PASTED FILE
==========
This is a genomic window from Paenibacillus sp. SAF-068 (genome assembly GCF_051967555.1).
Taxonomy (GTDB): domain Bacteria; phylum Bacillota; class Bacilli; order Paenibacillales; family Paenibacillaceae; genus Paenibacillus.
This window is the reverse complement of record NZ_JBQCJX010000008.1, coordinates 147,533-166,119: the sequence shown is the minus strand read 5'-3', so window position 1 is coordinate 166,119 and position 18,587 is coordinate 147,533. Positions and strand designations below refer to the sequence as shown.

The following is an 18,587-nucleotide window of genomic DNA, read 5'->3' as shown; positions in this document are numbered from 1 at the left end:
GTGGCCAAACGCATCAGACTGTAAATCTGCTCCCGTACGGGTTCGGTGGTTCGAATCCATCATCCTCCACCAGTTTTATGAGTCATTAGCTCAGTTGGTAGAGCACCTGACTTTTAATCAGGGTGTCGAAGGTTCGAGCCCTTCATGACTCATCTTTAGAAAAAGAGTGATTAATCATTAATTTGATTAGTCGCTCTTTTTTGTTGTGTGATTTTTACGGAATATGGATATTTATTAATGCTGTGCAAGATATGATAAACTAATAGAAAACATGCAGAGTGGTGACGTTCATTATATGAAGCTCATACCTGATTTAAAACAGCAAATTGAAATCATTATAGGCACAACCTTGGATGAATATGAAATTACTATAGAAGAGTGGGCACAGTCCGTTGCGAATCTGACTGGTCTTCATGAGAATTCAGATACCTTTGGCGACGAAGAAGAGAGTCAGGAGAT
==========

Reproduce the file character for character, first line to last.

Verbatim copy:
This is a genomic window from Paenibacillus sp. SAF-068 (genome assembly GCF_051967555.1).
Taxonomy (GTDB): domain Bacteria; phylum Bacillota; class Bacilli; order Paenibacillales; family Paenibacillaceae; genus Paenibacillus.
This window is the reverse complement of record NZ_JBQCJX010000008.1, coordinates 147,533-166,119: the sequence shown is the minus strand read 5'-3', so window position 1 is coordinate 166,119 and position 18,587 is coordinate 147,533. Positions and strand designations below refer to the sequence as shown.

The following is an 18,587-nucleotide window of genomic DNA, read 5'->3' as shown; positions in this document are numbered from 1 at the left end:
GTGGCCAAACGCATCAGACTGTAAATCTGCTCCCGTACGGGTTCGGTGGTTCGAATCCATCATCCTCCACCAGTTTTATGAGTCATTAGCTCAGTTGGTAGAGCACCTGACTTTTAATCAGGGTGTCGAAGGTTCGAGCCCTTCATGACTCATCTTTAGAAAAAGAGTGATTAATCATTAATTTGATTAGTCGCTCTTTTTTGTTGTGTGATTTTTACGGAATATGGATATTTATTAATGCTGTGCAAGATATGATAAACTAATAGAAAACATGCAGAGTGGTGACGTTCATTATATGAAGCTCATACCTGATTTAAAACAGCAAATTGAAATCATTATAGGCACAACCTTGGATGAATATGAAATTACTATAGAAGAGTGGGCACAGTCCGTTGCGAATCTGACTGGTCTTCATGAGAATTCAGATACCTTTGGCGACGAAGAAGAGAGTCAGGAGAT